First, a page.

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Materials Science and Engineering - Soft Materials Seminar - “Optical recording of bioelectrical signals using electrochromic materials”

Event Type
Materials Science and Engineering Department
100 Materials Science and Engineering Building, 1304 W. Green Street, Urbana
Feb 7, 2023   4:00 pm  
Peter Zhou, Department of Chemistry and Wu Tsai Neurosciences Institute, Stanford University
Originating Calendar
MatSE Soft Materials Seminar Calendar

“Optical recording of bioelectrical signals using electrochromic materials”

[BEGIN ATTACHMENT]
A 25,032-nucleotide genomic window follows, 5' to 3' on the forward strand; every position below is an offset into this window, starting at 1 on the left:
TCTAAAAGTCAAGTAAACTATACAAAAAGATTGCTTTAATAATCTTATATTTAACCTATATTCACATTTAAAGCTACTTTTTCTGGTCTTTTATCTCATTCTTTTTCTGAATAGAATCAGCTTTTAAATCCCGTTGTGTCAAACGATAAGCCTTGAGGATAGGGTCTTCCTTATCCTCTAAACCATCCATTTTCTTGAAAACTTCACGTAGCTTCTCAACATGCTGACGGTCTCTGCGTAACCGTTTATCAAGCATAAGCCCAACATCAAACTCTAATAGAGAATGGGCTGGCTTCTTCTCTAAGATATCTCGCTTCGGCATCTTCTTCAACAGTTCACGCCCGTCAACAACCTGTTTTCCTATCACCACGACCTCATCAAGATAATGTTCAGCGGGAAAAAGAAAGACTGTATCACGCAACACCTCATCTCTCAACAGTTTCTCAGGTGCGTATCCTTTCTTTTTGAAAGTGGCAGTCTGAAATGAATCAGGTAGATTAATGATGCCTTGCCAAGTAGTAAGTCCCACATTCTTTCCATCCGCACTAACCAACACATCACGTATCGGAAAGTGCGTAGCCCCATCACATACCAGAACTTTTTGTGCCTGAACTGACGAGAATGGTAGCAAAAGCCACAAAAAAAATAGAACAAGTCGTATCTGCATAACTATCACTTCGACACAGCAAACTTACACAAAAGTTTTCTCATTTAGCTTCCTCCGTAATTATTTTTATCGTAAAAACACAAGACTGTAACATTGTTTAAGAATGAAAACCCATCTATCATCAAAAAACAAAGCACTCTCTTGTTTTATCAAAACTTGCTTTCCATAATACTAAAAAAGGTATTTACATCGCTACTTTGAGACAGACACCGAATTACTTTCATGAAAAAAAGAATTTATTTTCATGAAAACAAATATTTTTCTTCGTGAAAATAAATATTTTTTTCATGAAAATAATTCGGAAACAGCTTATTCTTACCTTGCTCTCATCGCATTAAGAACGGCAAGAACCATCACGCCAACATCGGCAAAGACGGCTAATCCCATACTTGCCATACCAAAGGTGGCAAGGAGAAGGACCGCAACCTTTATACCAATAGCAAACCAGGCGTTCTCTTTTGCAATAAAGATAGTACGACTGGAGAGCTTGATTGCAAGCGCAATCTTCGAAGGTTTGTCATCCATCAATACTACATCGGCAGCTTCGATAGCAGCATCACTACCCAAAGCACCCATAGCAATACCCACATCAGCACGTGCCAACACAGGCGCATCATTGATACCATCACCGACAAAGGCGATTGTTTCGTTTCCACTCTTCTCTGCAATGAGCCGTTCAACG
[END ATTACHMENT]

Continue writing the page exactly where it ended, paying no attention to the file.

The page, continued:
Key organs in our body such as brain and heart rely on bioelectrical signals to function. Recording bioelectrical signals such as action potentials provides significant information regarding the physiological nature of brain and heart. Intracellular electrophysiological recording method using patch clamp affords large signals but is highly invasive to cells and has low recording throughput. Extracellular recording method using flat electrode is noninvasive but can only record from cells that locate near the electrodes. Optical electrophysiological recording methods, on the other hand, provide high spatial flexibility to record from any cells of interest. However, current optical recording methods rely on inserting voltage-sensitive fluorescent reporters into the cell membrane, which suffer from limited recording signal-to-noise ratio and duration due to photobleaching and phototoxicity. I will introduce a label-free optical electrophysiological recording method named ElectroChromic Optical Recording (ECORE) that merges the high spatial flexibility of optical recording methods with the high signal stability of electrode-based recording methods. The ECORE method does not use any fluorescent reporters. Instead, it detects cell action potentials through the voltage-sensitive optical absorption change of conjugated electrochromic polymers outside the cells. Therefore, ECORE does not perturb cell physiology and is not limited by photobleaching or phototoxicity. It also allows for long-term electrophysiological recordings over weeks for both neural and cardiac systems.

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